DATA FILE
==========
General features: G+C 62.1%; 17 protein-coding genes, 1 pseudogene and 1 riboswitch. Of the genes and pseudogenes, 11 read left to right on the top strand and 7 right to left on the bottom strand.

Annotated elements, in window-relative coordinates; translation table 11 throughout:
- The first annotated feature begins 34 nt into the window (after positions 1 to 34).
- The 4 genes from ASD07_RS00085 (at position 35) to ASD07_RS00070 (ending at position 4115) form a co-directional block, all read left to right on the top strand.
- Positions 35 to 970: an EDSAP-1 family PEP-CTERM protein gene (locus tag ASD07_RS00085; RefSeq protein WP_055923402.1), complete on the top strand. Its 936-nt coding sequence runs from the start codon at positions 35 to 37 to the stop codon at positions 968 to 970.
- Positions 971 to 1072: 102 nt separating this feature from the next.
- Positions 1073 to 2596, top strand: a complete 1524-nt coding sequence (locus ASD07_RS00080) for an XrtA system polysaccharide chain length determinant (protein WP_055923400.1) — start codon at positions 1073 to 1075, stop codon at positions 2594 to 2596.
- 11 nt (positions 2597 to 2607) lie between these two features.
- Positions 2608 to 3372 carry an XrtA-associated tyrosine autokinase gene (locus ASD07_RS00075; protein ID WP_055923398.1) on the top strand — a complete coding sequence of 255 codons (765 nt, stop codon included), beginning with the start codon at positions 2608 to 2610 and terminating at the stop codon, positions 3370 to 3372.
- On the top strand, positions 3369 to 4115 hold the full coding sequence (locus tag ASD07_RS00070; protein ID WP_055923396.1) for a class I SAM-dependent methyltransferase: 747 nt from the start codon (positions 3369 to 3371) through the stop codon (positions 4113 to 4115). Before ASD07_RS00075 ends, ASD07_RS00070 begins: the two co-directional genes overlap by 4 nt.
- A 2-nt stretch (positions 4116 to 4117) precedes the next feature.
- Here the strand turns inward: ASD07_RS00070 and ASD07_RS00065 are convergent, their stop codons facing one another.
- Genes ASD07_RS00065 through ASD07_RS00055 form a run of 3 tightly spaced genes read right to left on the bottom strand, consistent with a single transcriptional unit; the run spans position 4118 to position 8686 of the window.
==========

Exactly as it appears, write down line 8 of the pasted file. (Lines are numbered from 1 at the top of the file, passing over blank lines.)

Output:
- 11 nt (positions 2597 to 2607) lie between these two features.